Practical Testing: 8 - Once more, with tests first

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I've been writing some blog entries about a piece of code from my 'back catalogue' that didn't have tests and that had a known bug that was reasonably hard to test for. Right at the start I commented that the code was a tad over complicated due to the way it had been developed using HITIW (Hack it till it works). The complexity in the code itself made writing tests for it harder than it should have been and, well, I wouldn't write code like that these days (honest). So, here we are in part 8 and I'm about to throw the first version away and write a new version of the code and this time we'll do it test first and take a look at how the desire to be able to test the code shapes the design. I know you're probably thinking that this is just a bit contrived but I really did just sit down with an empty file and the tests that I had from last time and write the simplest thing that could work to pass the first test...

The first thing we do is delete all of the code that we were using last time, even the tests. We'll keep the spirit of the tests in mind, but we'll allow them to develop in their own way and write the code to fit. We'll see, later on, that the order that we develop the tests in is likely to be different and the code we write to make those tests pass is going to be as simple as we can get. So, forget about threads, forget about ridiculously complex mock objects who's only purpose in life is to provide a DWORD to their caller and forget about the mess that was the CCallbackTimer class.

What do we need the class to do? Well, we need to be able to set a timer for a number of milliseconds in the future and have that class that is responsible for these timers manage the timer that we've set and signal it when it is time. First we'll pick some names; the thing that manages the timers will be CCallbackTimerQueue and the timers themselves will be Timer, a nested class of the timer manager. We know from our previous experience that we'll want to be able to provide the timer manager with a source for its time so that we can replace that source with a mock for testing. We'll ignore, for a moment, how we'll make the timer manager automatically handle our timers and instead think about the interface that we would require to be able to write some code that drives it; we'd need to know when the next timer is scheduled for and we'd need to be able to tell it to deal with any timeouts that have occurred now... So, with that in mind, let's write a test...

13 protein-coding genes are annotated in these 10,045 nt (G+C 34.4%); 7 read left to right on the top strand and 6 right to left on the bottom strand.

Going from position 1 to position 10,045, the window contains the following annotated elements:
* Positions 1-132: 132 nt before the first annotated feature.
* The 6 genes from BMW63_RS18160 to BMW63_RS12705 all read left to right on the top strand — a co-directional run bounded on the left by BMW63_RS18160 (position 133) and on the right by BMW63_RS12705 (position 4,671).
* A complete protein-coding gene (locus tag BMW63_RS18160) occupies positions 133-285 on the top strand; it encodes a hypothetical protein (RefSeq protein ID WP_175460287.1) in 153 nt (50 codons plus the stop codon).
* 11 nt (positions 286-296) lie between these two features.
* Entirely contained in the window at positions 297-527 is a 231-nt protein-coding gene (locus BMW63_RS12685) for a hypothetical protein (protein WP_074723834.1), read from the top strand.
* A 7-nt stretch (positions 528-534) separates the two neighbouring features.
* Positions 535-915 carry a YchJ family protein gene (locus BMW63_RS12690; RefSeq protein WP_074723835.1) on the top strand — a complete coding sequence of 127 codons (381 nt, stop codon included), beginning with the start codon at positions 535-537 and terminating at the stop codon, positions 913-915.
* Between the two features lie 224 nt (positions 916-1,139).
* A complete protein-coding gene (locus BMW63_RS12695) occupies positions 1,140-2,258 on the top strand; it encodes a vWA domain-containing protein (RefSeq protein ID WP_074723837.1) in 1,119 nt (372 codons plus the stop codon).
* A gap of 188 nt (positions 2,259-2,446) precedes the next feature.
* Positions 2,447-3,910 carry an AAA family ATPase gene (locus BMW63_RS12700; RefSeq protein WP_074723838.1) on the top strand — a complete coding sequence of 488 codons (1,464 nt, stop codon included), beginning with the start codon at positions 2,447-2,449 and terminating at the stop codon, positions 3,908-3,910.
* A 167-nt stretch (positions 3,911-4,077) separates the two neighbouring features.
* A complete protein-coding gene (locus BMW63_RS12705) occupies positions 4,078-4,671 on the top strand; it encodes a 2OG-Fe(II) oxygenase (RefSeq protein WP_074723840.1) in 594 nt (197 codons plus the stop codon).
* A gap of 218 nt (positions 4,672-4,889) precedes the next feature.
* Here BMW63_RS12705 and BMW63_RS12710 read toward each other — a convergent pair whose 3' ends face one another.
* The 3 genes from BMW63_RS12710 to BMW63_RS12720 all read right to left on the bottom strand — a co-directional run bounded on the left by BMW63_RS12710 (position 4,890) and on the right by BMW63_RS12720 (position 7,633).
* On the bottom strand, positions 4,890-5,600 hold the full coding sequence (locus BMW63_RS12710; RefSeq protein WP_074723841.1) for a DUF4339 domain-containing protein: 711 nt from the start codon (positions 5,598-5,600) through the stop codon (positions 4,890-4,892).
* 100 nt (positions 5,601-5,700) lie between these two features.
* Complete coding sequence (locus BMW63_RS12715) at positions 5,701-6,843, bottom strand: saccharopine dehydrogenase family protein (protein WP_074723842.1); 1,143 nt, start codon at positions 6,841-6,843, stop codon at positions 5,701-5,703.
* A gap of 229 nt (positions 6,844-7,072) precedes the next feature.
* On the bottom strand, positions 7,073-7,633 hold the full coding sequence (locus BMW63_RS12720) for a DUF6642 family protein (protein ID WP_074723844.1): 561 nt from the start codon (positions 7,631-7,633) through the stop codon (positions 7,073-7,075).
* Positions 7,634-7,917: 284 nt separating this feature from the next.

void CCallbackTimerQueueTest::TestTimer()
{
   const _tstring functionName = _T("CCallbackTimerQueueTest::TestTimer");
 
   Output(functionName + _T(" - start"));
 
   CMockTickCountProvider tickProvider;
 
   CCallbackTimerQueue timerQueue(tickProvider);
 
   tickProvider.CheckResult(_T("|"));
 
   THROW_ON_FAILURE(functionName, INFINITE == timerQueue.GetNextTimeout());
 
   tickProvider.CheckResult(_T("|"));
 
   CLoggingCallbackTimer timer;
 
   timerQueue.SetTimer(timer, 100, 1);
 
   tickProvider.CheckResult(_T("|GetTickCount: 0|"));
 
   // Prove that time is standing still
 
   THROW_ON_FAILURE(functionName, 100 == timerQueue.GetNextTimeout());
 
   tickProvider.CheckResult(_T("|GetTickCount: 0|"));
 
   timerQueue.HandleTimeouts();
 
   tickProvider.CheckResult(_T("|GetTickCount: 0|"));
 
   timer.CheckResult(_T("|"));
 
   THROW_ON_FAILURE(functionName, 100 == timerQueue.GetNextTimeout());
 
   tickProvider.CheckResult(_T("|GetTickCount: 0|"));
 
   tickProvider.SetTickCount(100);
 
   THROW_ON_FAILURE(functionName, 0 == timerQueue.GetNextTimeout());
 
   tickProvider.CheckResult(_T("|GetTickCount: 100|"));
 
   timerQueue.HandleTimeouts();
 
   tickProvider.CheckResult(_T("|GetTickCount: 100|"));
 
   timer.CheckResult(_T("|OnTimer: 1|"));
 
   THROW_ON_FAILURE(functionName, INFINITE == timerQueue.GetNextTimeout());
 
   tickProvider.CheckResult(_T("|"));
 
   Output(functionName + _T(" - stop"));
}

As expected, it doesn't compile (well, it's a piece of html, what do you expect!) so we write the timer queue class with stubbed out functions and implement the mocks, yada, yada, yada. Note we can do a really simple mock tick count provider that just returns a number :)

Of course, the simplest possible implementation to make this test pass is one that doesn't contain a queue of timers at all, avoiding the obvious "just hard code it all" step 1, we can still take a pretty small step and just have the timer queue store our single timer details and the test will pass...

Not surprisingly, the code is really simple. We have no threads, no lists, no complicated tick count wrap work around, just a nice simple, pretty useless piece of code that passes our first test. Well, it's a start. Next time we'll add some more tests and start making the code a little more real.

Code is here. Same rules as before.

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